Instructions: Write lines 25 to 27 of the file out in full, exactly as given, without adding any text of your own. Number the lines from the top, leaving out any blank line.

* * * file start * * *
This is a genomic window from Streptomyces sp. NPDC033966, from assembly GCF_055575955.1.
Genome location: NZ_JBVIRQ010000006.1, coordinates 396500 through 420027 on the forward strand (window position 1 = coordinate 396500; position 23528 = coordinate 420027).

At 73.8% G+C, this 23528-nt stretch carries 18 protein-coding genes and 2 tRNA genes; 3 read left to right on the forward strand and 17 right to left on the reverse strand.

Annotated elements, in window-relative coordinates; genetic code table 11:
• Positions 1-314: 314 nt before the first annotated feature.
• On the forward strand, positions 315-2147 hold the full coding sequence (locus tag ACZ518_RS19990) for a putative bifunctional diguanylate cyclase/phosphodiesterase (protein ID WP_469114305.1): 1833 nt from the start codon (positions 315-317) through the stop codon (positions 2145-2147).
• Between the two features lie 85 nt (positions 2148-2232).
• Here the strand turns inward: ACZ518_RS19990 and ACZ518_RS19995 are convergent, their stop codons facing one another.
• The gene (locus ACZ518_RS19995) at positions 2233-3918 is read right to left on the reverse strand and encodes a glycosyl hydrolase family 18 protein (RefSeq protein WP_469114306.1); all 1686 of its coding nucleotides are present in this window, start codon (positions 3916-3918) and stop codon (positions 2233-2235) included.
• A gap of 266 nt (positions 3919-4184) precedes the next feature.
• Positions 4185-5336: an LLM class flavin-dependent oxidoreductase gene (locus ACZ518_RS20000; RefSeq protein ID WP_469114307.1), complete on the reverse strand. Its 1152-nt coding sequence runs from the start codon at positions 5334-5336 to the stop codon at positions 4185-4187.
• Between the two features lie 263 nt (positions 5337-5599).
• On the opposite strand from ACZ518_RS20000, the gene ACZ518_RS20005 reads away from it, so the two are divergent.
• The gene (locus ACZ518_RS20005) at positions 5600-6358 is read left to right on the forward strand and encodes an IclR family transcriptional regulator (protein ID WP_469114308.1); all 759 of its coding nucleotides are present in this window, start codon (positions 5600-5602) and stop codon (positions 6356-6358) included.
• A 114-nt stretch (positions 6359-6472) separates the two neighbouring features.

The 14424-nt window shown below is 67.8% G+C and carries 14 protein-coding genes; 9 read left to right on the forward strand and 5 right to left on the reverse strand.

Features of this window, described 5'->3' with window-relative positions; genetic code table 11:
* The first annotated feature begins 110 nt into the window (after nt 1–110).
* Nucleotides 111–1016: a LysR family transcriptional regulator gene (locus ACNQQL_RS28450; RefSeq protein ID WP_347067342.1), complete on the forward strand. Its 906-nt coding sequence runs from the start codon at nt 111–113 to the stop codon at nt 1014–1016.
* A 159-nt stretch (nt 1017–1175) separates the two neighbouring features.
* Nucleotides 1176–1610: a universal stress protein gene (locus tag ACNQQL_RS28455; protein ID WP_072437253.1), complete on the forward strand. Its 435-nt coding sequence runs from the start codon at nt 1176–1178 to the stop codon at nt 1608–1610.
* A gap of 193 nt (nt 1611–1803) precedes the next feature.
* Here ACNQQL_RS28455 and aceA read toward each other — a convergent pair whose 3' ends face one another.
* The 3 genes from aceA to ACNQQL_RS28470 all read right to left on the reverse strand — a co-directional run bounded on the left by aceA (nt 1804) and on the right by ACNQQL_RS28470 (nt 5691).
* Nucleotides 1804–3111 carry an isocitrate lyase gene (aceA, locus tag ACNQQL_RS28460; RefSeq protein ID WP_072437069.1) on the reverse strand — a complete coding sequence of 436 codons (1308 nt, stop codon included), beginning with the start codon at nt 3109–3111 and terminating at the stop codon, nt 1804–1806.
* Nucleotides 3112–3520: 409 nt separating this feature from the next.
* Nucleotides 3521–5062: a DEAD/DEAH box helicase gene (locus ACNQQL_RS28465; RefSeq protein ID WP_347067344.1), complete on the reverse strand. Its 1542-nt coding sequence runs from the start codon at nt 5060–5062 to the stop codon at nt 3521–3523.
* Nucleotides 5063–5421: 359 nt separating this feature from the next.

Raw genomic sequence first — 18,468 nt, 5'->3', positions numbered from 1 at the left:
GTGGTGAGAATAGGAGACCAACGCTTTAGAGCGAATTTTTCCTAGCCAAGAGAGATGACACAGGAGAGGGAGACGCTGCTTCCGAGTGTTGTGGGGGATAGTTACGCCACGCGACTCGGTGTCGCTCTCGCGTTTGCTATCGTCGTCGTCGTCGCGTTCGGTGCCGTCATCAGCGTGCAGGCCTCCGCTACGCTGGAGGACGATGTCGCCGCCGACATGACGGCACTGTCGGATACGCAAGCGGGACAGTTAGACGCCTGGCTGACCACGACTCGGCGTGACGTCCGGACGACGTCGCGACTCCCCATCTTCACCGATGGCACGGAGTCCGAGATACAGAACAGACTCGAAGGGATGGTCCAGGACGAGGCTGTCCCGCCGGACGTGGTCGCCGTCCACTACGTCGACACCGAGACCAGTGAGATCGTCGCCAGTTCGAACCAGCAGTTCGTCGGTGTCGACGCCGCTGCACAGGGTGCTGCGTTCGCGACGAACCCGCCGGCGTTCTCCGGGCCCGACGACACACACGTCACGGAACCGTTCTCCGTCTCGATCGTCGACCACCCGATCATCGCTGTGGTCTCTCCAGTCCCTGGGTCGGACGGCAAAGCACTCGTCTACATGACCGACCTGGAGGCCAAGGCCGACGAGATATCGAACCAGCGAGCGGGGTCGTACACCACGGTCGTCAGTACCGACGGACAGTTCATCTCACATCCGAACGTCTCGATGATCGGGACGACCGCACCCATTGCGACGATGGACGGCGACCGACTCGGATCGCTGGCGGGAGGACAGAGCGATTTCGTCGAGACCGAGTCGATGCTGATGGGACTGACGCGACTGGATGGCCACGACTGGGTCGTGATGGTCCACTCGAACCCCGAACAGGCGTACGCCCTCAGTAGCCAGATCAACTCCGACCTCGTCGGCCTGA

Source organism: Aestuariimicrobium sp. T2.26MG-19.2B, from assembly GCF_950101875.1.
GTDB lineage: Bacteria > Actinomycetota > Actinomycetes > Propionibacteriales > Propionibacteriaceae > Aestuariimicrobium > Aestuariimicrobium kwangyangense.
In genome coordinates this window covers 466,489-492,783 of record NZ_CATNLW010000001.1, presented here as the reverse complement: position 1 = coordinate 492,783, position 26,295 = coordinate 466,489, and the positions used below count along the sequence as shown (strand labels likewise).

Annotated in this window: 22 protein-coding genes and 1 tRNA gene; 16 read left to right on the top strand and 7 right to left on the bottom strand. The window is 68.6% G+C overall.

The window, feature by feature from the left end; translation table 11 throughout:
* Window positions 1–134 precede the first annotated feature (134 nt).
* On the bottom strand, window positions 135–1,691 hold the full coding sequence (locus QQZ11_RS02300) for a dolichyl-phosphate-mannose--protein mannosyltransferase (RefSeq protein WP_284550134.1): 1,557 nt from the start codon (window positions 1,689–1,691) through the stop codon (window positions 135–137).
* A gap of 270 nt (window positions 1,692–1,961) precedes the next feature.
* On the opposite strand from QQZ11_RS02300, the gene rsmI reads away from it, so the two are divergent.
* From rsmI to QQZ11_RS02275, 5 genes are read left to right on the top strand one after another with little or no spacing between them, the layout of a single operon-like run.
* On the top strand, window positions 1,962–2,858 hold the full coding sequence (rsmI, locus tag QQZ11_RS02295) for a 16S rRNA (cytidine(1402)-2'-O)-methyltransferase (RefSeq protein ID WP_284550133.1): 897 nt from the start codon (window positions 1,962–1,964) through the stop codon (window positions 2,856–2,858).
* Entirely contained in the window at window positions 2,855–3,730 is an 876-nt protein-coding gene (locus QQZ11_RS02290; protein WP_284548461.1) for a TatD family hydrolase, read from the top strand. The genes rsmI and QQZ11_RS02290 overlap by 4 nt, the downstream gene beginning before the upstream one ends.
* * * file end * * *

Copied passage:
* Nucleotides 1804–3111 carry an isocitrate lyase gene (aceA, locus tag ACNQQL_RS28460; RefSeq protein ID WP_072437069.1) on the reverse strand — a complete coding sequence of 436 codons (1308 nt, stop codon included), beginning with the start codon at nt 3109–3111 and terminating at the stop codon, nt 1804–1806.
* Nucleotides 3112–3520: 409 nt separating this feature from the next.
* Nucleotides 3521–5062: a DEAD/DEAH box helicase gene (locus ACNQQL_RS28465; RefSeq protein ID WP_347067344.1), complete on the reverse strand. Its 1542-nt coding sequence runs from the start codon at nt 5060–5062 to the stop codon at nt 3521–3523.